ARCS Foundation Fellowships support seven UGA graduate students

ARCS Foundation Fellowships support seven UGA graduate students

Athens, Ga. – The Atlanta chapter of the ARCS Foundation, Inc. (Achievement Rewards for College Students) awarded $42,000 to seven outstanding American doctoral students in the biomedical and health sciences at the University of Georgia, four of whom are receiving the funding for the first year. The presentations were made at an awards ceremony, on Tuesday, Nov. 11 at the Ritz-Carlton in Atlanta.

The gala event featured keynote speaker was noted physiological psychologist Donald Stein, Asa G. Candler Professor of Emergency Medicine at Emory University School of Medicine.

The ARCS Foundation was founded in Los Angeles in 1958 and is dedicated to helping meet the country’s needs for scientists and engineers by providing scholarships to academically outstanding university students. UGA recipients of the award are selected by the UGA Biomedical and Health Sciences Institute. This year’s ARCS Scholars represent the UGA departments of cellular biology, foods and nutrition, genetics, microbiology, neuroscience, and pharmaceutical and biomedical sciences.

The following students are UGA ARCS Foundation Scholars for 2008-09.

  • Jillian Hurst of Springfield, Va., is pursing a doctoral degree in pharmaceutical and biomedical sciences. Her research focuses on how regulation of cellular signaling pathways contributes to the progression of ovarian cancer.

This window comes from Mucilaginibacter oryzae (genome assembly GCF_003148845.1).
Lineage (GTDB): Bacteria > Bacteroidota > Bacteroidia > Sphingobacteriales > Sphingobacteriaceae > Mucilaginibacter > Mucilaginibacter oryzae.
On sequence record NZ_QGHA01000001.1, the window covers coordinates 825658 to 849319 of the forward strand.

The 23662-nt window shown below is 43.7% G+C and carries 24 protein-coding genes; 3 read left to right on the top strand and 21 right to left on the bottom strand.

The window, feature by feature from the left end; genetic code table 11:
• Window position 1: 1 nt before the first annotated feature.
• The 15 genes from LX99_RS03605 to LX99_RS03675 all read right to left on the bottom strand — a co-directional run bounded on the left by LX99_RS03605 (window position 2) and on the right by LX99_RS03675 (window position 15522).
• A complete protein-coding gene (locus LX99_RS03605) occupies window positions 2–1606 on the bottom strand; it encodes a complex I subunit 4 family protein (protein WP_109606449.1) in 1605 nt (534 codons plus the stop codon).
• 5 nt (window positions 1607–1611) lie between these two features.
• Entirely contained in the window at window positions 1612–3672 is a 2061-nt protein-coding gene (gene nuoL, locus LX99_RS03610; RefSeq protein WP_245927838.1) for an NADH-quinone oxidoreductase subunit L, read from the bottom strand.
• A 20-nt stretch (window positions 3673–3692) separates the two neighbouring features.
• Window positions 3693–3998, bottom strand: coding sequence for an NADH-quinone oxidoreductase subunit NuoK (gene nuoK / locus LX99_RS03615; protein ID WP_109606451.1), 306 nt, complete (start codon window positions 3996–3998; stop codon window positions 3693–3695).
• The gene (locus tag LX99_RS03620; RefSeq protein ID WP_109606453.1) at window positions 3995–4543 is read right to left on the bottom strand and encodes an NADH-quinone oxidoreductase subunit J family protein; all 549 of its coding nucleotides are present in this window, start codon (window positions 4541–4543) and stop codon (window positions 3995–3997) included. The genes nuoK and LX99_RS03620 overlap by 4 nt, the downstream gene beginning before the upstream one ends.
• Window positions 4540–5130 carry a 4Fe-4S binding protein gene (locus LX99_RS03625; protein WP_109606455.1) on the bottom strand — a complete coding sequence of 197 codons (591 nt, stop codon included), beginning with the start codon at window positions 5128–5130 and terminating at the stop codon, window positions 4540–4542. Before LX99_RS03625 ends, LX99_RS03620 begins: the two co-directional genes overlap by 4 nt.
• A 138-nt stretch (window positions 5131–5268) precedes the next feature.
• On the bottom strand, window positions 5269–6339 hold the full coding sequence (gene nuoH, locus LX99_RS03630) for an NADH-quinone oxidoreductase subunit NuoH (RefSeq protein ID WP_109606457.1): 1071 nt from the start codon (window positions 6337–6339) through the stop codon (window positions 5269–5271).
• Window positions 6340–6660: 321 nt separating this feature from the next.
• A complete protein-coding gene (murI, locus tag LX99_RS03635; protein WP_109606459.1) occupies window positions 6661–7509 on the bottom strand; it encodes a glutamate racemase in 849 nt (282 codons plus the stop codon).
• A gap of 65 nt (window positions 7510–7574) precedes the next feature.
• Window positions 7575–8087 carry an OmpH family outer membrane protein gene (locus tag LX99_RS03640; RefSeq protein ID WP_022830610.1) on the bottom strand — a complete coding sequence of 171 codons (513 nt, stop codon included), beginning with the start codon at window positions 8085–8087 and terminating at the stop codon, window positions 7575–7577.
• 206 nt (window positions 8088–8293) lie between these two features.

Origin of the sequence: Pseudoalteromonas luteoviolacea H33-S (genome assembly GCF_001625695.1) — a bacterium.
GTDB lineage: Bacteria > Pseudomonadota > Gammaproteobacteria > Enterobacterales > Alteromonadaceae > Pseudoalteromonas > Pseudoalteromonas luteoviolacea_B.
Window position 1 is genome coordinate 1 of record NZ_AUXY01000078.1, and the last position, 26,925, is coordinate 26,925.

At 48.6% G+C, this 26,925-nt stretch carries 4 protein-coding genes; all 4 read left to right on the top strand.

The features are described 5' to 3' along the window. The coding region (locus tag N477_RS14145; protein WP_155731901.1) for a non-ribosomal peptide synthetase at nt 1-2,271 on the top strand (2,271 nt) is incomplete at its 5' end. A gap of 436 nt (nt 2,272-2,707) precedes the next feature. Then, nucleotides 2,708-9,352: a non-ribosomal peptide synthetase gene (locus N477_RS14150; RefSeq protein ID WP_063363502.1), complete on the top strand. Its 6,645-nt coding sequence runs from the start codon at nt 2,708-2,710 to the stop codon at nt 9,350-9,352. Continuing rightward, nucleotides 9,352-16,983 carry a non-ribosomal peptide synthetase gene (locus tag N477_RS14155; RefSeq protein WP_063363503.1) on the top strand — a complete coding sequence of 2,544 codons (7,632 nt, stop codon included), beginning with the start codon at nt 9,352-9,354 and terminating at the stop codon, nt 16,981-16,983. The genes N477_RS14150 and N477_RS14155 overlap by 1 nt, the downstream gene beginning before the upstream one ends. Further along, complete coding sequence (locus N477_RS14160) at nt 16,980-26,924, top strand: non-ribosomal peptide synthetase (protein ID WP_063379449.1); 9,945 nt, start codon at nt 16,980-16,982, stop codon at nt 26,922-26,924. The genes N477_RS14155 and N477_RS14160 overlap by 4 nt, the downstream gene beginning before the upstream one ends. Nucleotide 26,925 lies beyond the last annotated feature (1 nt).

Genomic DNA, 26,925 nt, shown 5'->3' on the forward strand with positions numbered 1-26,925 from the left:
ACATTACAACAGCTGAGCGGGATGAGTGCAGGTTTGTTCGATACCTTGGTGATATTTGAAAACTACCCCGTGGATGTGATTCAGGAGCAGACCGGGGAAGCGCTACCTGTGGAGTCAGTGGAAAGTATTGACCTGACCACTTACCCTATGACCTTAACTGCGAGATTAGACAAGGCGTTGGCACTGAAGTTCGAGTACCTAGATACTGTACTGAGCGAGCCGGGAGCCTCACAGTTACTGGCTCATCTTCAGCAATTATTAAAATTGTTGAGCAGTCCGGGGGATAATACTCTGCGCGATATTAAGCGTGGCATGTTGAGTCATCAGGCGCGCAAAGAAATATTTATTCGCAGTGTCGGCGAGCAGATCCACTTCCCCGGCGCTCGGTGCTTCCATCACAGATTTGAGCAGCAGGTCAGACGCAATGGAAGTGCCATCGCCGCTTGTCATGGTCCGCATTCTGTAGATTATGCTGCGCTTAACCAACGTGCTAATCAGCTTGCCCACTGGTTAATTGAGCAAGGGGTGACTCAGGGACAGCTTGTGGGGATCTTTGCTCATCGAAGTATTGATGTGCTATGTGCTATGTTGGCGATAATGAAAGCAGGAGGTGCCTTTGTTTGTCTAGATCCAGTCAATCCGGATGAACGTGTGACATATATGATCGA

• Carly Jordan of Houston, Texas, is pursing her Ph.D. in cellular biology. She is examining the apicoplast, a unique and essential organelle in the human parasite Toxoplasma gondii, which may serve as a target for potential drug therapies.
  • Jodell Linder of Chula Vista, Calif., is pursing her doctoral degree in genetics and is studying the effect of temperature on immune function in insects. Advances in this field are critical for the control of vector-borne diseases and agricultural pests.
  • Meagan McManus of Albany, Ga., is pursing her Ph.D. in pharmaceutical and biomedical sciences. Meagan’s research is currently evaluating the use of mitochondrially-targeted antioxidants as a potential therapeutic treatment for Alzheimer’s disease.
  • Meghan Mitchell of Pepperell, Mass., is a Ph.D. candidate in the clinical psychology program in the Psychology Department. She is currently exploring the use of biomarkers as a means of predicting the disease status and severity of older adults with the early signs of Alzheimer’s disease.
  • Dawn Penn of Waterford, Pa., is pursuing a Ph.D. in foods and nutrition. Her research focuses on characterizing the relationship of chronic conditions, physical activity and food insecurity to obesity in order to better target nutrition and health care services for a growing population of obese older adults.
  • Todd Smith of Lucasville, Ohio, is pursing his doctoral degree in microbiology. His work focuses on gene regulation to prevent infection by Helicobacter pylori, a widespread human pathogen that causes peptic ulcers as well as other severe diseases of the stomach.

The Atlanta chapter of the ARCS Foundation has awarded close to $2 million in scholarships to students at the University of Georgia, Emory University, Georgia Institute of Technology and Morehouse College. Additional information about the foundation can be found on the Web at www.arcsfoundation.org.